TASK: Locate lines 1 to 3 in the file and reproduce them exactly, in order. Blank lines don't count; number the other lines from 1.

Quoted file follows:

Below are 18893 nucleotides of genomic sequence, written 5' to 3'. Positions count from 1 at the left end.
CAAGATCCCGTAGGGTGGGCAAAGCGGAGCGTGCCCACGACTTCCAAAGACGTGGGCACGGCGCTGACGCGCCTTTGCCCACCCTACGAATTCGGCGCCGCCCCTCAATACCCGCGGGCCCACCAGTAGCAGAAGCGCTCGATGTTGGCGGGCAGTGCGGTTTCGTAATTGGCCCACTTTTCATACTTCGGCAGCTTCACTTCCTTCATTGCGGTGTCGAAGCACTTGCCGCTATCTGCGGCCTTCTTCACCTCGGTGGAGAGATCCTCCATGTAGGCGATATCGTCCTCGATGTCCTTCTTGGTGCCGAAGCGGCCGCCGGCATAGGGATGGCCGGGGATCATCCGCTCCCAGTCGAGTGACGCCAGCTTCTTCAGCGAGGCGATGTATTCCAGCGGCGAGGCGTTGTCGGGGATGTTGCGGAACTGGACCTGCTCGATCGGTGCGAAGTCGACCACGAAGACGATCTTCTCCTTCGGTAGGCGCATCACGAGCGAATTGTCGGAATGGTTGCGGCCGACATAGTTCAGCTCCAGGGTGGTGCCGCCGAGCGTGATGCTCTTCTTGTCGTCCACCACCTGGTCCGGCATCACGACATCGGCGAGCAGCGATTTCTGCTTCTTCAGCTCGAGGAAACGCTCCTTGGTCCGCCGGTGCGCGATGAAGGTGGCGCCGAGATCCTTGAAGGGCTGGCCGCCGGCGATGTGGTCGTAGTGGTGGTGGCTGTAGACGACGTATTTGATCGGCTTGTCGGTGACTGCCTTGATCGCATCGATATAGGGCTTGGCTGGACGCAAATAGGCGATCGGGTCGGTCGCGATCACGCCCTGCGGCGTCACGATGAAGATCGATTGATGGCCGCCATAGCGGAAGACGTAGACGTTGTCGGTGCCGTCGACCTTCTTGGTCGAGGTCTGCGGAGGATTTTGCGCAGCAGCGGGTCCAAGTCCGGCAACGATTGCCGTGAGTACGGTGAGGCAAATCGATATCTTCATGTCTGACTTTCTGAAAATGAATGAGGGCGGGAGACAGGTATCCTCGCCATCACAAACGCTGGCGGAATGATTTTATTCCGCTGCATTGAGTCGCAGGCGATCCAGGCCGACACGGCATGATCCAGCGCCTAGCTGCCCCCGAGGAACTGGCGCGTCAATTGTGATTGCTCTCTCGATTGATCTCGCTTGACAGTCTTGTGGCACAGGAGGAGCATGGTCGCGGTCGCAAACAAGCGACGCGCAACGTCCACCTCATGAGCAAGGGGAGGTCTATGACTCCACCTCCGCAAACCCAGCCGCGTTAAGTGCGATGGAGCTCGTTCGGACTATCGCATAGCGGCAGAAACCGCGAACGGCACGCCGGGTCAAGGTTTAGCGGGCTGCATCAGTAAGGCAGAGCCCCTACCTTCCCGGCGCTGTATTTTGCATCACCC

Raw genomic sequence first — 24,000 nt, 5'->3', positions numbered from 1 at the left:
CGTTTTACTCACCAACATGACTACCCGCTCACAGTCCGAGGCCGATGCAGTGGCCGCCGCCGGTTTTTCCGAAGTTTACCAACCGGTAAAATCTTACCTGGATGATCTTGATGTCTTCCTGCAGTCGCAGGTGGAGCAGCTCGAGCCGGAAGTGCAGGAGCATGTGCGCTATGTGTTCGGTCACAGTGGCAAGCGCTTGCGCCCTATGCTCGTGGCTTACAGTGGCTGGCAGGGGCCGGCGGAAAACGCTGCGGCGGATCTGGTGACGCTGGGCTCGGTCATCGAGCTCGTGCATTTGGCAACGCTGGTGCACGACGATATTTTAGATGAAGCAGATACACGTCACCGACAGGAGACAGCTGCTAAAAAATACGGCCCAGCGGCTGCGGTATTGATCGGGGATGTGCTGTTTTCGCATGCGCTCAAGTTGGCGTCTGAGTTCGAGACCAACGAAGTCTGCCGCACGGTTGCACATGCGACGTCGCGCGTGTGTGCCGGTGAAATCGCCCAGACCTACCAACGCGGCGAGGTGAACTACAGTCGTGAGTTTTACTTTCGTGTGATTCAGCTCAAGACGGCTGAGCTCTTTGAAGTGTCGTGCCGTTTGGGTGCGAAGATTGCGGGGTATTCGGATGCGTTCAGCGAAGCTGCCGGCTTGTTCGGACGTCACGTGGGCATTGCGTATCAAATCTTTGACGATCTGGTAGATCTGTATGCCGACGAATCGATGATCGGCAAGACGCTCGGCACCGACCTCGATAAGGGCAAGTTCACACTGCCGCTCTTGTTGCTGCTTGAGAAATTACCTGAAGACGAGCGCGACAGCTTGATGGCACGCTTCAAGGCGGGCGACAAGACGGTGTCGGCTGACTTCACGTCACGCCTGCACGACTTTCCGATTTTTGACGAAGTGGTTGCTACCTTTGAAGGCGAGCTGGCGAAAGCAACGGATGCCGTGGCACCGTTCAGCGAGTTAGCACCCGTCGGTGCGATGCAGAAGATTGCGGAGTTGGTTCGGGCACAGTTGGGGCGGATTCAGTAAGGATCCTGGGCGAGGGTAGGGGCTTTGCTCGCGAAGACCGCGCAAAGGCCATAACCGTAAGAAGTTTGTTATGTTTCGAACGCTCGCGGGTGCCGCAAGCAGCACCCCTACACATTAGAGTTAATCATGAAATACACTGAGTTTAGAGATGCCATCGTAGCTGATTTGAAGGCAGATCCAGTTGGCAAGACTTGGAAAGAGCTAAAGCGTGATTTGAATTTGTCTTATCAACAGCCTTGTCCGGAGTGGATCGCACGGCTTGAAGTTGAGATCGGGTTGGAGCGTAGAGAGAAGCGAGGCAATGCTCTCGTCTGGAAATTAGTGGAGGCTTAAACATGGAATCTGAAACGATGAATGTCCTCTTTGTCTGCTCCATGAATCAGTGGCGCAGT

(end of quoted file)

Below are 18893 nucleotides of genomic sequence, written 5' to 3'. Positions count from 1 at the left end.
CAAGATCCCGTAGGGTGGGCAAAGCGGAGCGTGCCCACGACTTCCAAAGACGTGGGCACGGCGCTGACGCGCCTTTGCCCACCCTACGAATTCGGCGCCGCCCCTCAATACCCGCGGGCCCACCAGTAGCAGAAGCGCTCGATGTTGGCGGGCAGTGCGGTTTCGTAATTGGCCCACTTTTCATACTTCGGCAGCTTCACTTCCTTCATTGCGGTGTCGAAGCACTTGCCGCTATCTGCGGCCTTCTTCACCTCGGTGGAGAGATCCTCCATGTAGGCGATATCGTCCTCGATGTCCTTCTTGGTGCCGAAGCGGCCGCCGGCATAGGGATGGCCGGGGATCATCCGCTCCCAGTCGAGTGACGCCAGCTTCTTCAGCGAGGCGATGTATTCCAGCGGCGAGGCGTTGTCGGGGATGTTGCGGAACTGGACCTGCTCGATCGGTGCGAAGTCGACCACGAAGACGATCTTCTCCTTCGGTAGGCGCATCACGAGCGAATTGTCGGAATGGTTGCGGCCGACATAGTTCAGCTCCAGGGTGGTGCCGCCGAGCGTGATGCTCTTCTTGTCGTCCACCACCTGGTCCGGCATCACGACATCGGCGAGCAGCGATTTCTGCTTCTTCAGCTCGAGGAAACGCTCCTTGGTCCGCCGGTGCGCGATGAAGGTGGCGCCGAGATCCTTGAAGGGCTGGCCGCCGGCGATGTGGTCGTAGTGGTGGTGGCTGTAGACGACGTATTTGATCGGCTTGTCGGTGACTGCCTTGATCGCATCGATATAGGGCTTGGCTGGACGCAAATAGGCGATCGGGTCGGTCGCGATCACGCCCTGCGGCGTCACGATGAAGATCGATTGATGGCCGCCATAGCGGAAGACGTAGACGTTGTCGGTGCCGTCGACCTTCTTGGTCGAGGTCTGCGGAGGATTTTGCGCAGCAGCGGGTCCAAGTCCGGCAACGATTGCCGTGAGTACGGTGAGGCAAATCGATATCTTCATGTCTGACTTTCTGAAAATGAATGAGGGCGGGAGACAGGTATCCTCGCCATCACAAACGCTGGCGGAATGATTTTATTCCGCTGCATTGAGTCGCAGGCGATCCAGGCCGACACGGCATGATCCAGCGCCTAGCTGCCCCCGAGGAACTGGCGCGTCAATTGTGATTGCTCTCTCGATTGATCTCGCTTGACAGTCTTGTGGCACAGGAGGAGCATGGTCGCGGTCGCAAACAAGCGACGCGCAACGTCCACCTCATGAGCAAGGGGAGGTCTATGACTCCACCTCCGCAAACCCAGCCGCGTTAAGTGCGATGGAGCTCGTTCGGACTATCGCATAGCGGCAGAAACCGCGAACGGCACGCCGGGTCAAGGTTTAGCGGGCTGCATCAGTAAGGCAGAGCCCCTACCTTCCCGGCGCTGTATTTTGCATCACCC

Raw genomic sequence first — 24,000 nt, 5'->3', positions numbered from 1 at the left: